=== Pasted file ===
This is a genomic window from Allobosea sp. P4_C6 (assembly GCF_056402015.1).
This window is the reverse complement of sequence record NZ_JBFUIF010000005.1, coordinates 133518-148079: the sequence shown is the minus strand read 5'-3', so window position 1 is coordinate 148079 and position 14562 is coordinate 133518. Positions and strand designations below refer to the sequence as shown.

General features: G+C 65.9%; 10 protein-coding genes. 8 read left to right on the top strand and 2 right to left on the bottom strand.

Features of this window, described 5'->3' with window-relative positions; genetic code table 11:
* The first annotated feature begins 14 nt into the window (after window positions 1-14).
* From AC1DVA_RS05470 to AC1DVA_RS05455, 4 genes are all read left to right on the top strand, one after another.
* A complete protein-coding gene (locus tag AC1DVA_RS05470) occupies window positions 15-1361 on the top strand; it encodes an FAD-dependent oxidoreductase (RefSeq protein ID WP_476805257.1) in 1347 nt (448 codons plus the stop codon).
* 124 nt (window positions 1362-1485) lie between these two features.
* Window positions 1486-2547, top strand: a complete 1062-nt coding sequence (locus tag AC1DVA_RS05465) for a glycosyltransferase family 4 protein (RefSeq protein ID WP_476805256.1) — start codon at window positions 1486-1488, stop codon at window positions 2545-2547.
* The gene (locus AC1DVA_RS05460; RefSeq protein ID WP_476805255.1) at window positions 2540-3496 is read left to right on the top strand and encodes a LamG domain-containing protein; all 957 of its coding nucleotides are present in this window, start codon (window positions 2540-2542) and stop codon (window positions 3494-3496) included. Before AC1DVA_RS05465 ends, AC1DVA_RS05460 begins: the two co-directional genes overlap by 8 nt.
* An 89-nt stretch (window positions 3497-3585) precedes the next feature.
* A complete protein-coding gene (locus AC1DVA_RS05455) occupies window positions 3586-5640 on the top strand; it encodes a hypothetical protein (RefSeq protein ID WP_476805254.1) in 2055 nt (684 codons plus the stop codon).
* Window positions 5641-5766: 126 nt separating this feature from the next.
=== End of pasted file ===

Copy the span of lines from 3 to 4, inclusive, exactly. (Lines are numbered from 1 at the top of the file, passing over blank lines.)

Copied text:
General features: G+C 65.9%; 10 protein-coding genes. 8 read left to right on the top strand and 2 right to left on the bottom strand.

Features of this window, described 5'->3' with window-relative positions; genetic code table 11: